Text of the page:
Please join us Sunday, August 17th, 2014 at from 3-10PM at Willaby's Cafe!! Entrance by a suggested donation of $10 for adults and $5 children under 12. This event is to benefit the Dravet Foundation and to support families dealing with Dravet syndrome. Can't make the function?? Click here to donate online!!!
Haley's first seizure was on January 29th, 2001. That day that our lives took a turn and we would not know her proper diagnosis for another six and a half years. This video captures how Dravet syndrome along with multiple seizures cause a cognitive decline and many physical disabilities in our children. This video does contain two seizures.
This site is dedicated to our little hero, Haley. She is a brave little girl who suffers from a rare seizure disorder called Dravet syndrome, or Severe Myoclonic Epilepsy of Infancy (SMEI). Haley has been battling this disorder since whe was five months old. There is no cure for Dravet syndrome and Haley will never out-grow her seizures. Despite all of the hardships in her life, Haley remains a happy, loving, smiling little girl who has taught us much about what is really important in life. She has inspired many others through her tenacity and positive attitude towards life.
Dravet syndrome was first described by French physician, Dr. Charlotte Dravet in 1978. It is a rare disorder caused by a genetic mutation in a protein that regulates electrical activity in the brain. People with SMEI experience almost every type of seizure known. The first seizure usually occurs in an otherwise normal, healthy infant before one year of age and is usually associated with fever. Initially, generalized tonic-clonic seizures (Grand Mal Seizures) occur every few months and tend to turn into "status epilepticus" (a prolonged seizure that is very difficult to stop, even with medication). Other seizure types begin to appear during the toddler months and seizures become more frequent, sometimes occurring hundreds of times a day. Most children with Dravet will experience a plateau or regression of developmental skills during the second year of life. Individuals with Dravet syndrome have only an 85% chance of surviving to adulthood.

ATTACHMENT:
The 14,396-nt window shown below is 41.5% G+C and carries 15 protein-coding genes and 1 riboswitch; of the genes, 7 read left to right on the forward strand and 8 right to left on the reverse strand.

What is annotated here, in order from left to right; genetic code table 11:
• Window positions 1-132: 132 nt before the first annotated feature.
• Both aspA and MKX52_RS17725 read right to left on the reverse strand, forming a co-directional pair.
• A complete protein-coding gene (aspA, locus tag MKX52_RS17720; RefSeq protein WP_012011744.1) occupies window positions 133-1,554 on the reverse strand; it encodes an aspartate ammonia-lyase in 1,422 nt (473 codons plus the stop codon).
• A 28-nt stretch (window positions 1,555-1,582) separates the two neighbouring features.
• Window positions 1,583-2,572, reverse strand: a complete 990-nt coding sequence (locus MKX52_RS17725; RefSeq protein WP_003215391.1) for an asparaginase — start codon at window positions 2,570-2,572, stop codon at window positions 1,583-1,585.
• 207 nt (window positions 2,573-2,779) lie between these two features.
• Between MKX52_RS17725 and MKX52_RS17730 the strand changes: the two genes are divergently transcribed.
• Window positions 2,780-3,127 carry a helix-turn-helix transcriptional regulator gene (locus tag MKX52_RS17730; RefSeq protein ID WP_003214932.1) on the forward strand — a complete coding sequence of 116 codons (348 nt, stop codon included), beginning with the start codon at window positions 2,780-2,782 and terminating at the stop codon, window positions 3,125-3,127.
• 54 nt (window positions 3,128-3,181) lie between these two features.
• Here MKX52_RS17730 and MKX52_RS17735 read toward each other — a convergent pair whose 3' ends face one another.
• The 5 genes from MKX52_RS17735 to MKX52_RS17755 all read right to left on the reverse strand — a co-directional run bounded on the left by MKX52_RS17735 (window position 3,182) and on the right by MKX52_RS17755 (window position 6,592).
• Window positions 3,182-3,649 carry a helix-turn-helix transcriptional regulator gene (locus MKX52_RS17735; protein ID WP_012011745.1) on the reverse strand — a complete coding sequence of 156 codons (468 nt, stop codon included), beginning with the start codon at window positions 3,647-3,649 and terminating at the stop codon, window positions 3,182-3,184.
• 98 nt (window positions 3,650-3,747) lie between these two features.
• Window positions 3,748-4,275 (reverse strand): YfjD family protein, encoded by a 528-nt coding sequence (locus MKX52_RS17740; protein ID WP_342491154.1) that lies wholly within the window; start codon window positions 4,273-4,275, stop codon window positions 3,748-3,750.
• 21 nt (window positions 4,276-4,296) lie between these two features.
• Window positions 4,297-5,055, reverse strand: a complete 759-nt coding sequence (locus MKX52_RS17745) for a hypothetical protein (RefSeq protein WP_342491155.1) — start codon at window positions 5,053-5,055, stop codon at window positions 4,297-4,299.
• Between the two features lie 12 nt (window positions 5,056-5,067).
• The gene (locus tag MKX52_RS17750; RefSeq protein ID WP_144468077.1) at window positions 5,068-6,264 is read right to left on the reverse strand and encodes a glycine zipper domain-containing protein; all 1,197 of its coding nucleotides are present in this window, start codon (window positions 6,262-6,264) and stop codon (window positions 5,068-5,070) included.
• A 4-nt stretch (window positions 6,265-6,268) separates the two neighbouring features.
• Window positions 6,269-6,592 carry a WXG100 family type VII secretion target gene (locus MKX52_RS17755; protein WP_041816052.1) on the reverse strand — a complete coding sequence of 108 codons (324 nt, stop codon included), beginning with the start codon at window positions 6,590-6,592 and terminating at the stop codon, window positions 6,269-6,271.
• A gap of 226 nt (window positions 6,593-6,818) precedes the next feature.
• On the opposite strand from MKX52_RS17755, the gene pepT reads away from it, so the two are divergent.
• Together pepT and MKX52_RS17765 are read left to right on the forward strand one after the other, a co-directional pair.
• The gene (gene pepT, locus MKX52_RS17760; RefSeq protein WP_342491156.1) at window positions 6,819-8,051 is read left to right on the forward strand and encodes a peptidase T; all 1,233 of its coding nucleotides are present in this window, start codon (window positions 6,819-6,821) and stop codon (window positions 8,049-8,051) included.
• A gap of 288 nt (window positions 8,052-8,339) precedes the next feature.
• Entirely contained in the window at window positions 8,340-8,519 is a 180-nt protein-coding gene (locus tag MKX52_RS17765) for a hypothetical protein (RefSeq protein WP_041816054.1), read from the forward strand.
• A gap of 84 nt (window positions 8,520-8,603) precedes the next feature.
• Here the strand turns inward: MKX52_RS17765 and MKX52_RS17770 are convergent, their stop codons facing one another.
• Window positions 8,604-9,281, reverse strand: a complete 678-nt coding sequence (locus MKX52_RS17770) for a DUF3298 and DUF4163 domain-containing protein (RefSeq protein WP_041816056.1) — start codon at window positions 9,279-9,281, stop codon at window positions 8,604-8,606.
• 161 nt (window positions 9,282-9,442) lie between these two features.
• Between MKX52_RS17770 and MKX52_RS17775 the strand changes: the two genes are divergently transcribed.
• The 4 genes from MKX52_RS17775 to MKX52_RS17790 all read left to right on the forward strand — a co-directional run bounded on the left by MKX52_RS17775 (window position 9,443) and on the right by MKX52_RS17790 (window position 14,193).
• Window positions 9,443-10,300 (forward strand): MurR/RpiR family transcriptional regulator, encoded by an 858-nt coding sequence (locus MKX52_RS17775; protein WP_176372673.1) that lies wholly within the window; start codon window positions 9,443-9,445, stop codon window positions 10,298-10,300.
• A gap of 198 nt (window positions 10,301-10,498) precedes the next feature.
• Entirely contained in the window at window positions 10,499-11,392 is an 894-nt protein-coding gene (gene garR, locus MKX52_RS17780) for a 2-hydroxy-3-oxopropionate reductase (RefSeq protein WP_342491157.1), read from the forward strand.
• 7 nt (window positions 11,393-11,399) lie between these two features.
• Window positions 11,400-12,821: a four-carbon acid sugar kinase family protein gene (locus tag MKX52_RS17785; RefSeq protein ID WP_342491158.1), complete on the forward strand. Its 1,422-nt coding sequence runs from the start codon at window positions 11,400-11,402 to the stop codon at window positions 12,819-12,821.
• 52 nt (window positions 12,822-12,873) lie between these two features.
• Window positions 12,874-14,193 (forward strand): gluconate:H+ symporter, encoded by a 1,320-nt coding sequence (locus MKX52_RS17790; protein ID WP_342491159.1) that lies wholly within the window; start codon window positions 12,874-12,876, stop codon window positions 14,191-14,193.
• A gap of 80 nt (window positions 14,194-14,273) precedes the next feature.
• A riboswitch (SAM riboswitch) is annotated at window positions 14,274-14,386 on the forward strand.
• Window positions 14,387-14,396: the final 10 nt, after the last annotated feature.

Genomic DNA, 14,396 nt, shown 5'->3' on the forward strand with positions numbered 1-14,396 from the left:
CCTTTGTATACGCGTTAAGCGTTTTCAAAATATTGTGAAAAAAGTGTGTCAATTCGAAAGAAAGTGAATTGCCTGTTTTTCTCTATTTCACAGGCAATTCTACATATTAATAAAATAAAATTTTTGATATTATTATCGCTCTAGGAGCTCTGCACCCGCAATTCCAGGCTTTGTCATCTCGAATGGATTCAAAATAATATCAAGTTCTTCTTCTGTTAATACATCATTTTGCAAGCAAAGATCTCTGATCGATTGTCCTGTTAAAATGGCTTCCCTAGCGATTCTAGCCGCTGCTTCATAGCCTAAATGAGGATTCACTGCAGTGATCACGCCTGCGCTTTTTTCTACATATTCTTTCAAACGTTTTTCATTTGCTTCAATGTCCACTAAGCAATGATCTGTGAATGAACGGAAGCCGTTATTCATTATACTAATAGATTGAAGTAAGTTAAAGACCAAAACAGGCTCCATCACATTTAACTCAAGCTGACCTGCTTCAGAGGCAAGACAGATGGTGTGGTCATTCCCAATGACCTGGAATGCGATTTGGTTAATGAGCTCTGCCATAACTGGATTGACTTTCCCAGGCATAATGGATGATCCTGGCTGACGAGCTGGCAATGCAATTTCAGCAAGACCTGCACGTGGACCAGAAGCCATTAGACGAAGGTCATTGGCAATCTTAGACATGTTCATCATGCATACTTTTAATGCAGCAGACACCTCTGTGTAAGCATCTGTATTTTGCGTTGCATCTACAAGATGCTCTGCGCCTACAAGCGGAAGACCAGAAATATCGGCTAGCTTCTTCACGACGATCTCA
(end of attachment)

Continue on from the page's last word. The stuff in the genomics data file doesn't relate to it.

Haley and family with Dr. Charlotte Dravet
The seizures associated with Dravet syndrome are very difficult to treat. Many of the anti-epileptic drugs used in the U.S. are not effective for this disorder, and several of them can even make the seizures worse (Lamictal is one that really had an adverse effect with Haley and others with Dravet syndrome.) Stiripentol (STP) is a French drug that has show promise in helping patients with Dravet syndrome, but it is not approved in the United States by the FDA. Individuals with rare, life-threatening diseases can import medications that are not approved by the FDA into the U.S. on a compassionate use basis. However, most insurance companies will not cover the cost of these drugs, which can be very high. Haley was granted the opportunity to try STP in March of 2011 and has had greater seizure control and more cognitive advances since starting it. STP works best in conjuction with Onfi (Frisium/Clobazam) and either Depakote or Topamax.
Due largely in part to the efforts of the Dravet.org, more patients are being diagnosed with Dravet syndrome every day and at an earlier age. (Haley was seven when she finally received an official diagnosis) Until recently only about 500 cases had been reported world-wide. However, it has been estimated that one peron in 20,000 has SMEI. This means that 334,000 people in the world currently have Dravet syndrome, and one baby is born in the U.S. every other day with this rare condition.
Dravet.org is an international partnership of parents and professionals united in the purpose of creating greater awareness and understanding of Dravet syndrome. The group was originally founded by parents in October 2005 as the IDEA League (International Dravet syndrome and Epilepsy Action League). Its mission is to promote awaresness about and research for Dravet syndrome and related genetic, febrile sodium channel epilepsies and to provide resources and support to improve quality of life for affected individuals and their families. It is the only organization dedicated specifically to this invaluable purpose.
Thanks to the hard work of members of Dravet.org, the FDA has recently designated Stiripentol as an "orphan drug" for the treatment of Dravet syndrome. Due to the enormous cost of research, pharmaceutical companies are reluctant to study medications that will be used to treat only a small number of patients with a rare disease. The "orphan drug" program offers incentives to companies who want to study such drugs and apply for full approval inthe U.S. Biocodex, the French manufacturer of Stiripentol, has already indicated its willingness to work toward full U.S. FDA approval of Stiripentol.
"We know that all things work together for good to those who love God" Romans 8:28
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